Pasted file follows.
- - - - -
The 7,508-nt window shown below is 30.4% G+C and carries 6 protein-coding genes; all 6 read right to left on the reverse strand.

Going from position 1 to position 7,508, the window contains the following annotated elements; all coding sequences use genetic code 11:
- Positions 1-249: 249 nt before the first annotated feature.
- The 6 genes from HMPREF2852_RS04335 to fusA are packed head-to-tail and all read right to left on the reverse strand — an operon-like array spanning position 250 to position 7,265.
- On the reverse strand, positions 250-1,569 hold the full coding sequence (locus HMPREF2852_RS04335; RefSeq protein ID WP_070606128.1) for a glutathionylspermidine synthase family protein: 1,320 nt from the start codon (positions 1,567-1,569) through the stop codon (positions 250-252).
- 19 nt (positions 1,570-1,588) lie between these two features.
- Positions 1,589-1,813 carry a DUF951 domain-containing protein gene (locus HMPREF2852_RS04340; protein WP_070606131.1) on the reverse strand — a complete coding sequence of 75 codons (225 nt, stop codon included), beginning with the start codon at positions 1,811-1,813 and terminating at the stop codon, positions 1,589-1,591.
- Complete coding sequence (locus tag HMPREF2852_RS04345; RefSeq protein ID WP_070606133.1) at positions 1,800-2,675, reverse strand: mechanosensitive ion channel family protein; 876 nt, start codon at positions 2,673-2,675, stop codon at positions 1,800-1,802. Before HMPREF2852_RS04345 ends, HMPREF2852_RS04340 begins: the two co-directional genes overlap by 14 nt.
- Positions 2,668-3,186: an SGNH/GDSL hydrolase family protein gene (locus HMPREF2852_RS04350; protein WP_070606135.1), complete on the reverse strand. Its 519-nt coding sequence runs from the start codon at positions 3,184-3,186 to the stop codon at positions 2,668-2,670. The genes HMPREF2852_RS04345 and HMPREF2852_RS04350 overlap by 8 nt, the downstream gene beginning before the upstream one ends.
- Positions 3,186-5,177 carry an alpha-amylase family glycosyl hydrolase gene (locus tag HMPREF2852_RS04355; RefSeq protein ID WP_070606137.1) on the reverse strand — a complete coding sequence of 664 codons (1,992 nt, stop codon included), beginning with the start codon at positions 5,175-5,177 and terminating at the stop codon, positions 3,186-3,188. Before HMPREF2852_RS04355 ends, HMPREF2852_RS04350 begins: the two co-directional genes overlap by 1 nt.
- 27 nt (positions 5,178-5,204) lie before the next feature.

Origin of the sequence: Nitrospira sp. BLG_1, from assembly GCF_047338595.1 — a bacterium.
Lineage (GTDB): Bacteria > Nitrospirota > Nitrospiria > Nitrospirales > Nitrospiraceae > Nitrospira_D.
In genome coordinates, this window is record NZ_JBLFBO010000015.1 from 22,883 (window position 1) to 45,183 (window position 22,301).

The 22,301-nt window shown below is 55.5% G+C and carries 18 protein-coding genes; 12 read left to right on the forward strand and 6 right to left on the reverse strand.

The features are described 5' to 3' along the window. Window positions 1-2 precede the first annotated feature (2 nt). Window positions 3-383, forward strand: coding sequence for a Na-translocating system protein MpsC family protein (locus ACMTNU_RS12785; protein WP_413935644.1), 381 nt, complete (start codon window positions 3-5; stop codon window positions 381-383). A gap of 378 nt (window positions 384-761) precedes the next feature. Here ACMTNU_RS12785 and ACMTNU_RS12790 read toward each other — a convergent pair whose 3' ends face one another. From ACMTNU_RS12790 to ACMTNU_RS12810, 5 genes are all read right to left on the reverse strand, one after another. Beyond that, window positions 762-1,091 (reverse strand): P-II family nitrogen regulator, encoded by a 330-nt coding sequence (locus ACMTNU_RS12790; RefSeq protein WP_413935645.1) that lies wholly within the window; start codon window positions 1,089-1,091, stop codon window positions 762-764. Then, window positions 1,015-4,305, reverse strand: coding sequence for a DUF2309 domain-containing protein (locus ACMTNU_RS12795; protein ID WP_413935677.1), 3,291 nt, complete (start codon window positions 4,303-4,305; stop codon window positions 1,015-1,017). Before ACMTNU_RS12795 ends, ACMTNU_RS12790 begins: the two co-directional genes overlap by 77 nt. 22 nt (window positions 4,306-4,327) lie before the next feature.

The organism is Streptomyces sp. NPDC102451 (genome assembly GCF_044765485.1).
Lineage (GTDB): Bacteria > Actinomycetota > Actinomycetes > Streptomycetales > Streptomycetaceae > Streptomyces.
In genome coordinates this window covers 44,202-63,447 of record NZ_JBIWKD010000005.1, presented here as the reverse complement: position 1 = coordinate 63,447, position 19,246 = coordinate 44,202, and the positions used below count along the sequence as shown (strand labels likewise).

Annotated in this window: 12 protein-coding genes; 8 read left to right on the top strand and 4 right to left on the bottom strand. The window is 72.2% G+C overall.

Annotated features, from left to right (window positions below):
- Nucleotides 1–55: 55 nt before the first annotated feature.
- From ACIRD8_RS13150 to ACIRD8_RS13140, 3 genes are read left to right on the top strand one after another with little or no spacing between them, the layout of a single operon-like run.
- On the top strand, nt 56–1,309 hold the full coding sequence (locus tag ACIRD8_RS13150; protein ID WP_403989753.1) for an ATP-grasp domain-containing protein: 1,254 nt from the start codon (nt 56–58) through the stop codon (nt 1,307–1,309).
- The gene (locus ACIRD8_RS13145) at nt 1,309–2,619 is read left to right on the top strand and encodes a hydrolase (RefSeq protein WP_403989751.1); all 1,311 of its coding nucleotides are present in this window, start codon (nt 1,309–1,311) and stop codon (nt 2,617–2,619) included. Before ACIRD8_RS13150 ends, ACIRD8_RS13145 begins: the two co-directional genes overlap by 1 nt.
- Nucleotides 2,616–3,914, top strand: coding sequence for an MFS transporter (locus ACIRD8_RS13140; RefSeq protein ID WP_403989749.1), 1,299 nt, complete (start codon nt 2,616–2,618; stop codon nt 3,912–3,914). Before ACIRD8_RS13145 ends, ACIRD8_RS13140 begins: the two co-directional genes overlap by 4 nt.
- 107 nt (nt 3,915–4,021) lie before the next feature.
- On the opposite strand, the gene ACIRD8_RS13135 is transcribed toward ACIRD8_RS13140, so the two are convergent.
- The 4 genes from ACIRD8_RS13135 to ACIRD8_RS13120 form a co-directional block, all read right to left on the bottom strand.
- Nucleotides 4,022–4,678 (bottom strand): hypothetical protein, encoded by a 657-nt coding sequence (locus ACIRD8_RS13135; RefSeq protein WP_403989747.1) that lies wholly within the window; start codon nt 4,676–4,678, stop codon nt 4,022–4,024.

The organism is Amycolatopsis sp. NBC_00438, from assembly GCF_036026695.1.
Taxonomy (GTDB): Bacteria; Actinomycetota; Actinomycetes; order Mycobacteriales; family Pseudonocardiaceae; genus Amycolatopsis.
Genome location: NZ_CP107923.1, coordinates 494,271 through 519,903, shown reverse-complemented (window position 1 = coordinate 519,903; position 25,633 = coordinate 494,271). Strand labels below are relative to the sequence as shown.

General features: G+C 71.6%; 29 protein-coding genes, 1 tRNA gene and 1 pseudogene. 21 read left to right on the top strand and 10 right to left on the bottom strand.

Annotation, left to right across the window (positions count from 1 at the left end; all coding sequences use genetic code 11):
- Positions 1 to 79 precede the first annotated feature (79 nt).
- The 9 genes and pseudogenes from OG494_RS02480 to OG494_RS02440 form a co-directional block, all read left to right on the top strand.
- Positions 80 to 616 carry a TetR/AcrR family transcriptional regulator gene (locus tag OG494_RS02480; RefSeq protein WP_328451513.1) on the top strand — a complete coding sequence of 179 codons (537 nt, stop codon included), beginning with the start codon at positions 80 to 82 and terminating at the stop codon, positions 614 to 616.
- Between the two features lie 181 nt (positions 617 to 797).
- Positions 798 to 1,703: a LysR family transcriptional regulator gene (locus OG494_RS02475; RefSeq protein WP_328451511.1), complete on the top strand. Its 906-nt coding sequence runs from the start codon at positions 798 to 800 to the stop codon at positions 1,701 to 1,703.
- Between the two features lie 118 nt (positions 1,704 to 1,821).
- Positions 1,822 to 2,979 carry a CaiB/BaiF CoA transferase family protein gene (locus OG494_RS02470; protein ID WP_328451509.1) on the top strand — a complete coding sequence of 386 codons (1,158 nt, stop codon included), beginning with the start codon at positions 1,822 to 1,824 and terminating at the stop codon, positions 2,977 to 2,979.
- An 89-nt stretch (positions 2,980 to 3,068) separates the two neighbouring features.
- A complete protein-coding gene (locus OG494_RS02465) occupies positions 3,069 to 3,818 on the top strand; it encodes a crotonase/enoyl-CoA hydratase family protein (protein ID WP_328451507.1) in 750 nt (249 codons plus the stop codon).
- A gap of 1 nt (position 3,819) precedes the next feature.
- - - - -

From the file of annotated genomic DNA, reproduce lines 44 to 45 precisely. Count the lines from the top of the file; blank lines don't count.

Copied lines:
- A complete protein-coding gene (locus OG494_RS02465) occupies positions 3,069 to 3,818 on the top strand; it encodes a crotonase/enoyl-CoA hydratase family protein (protein ID WP_328451507.1) in 750 nt (249 codons plus the stop codon).
- A gap of 1 nt (position 3,819) precedes the next feature.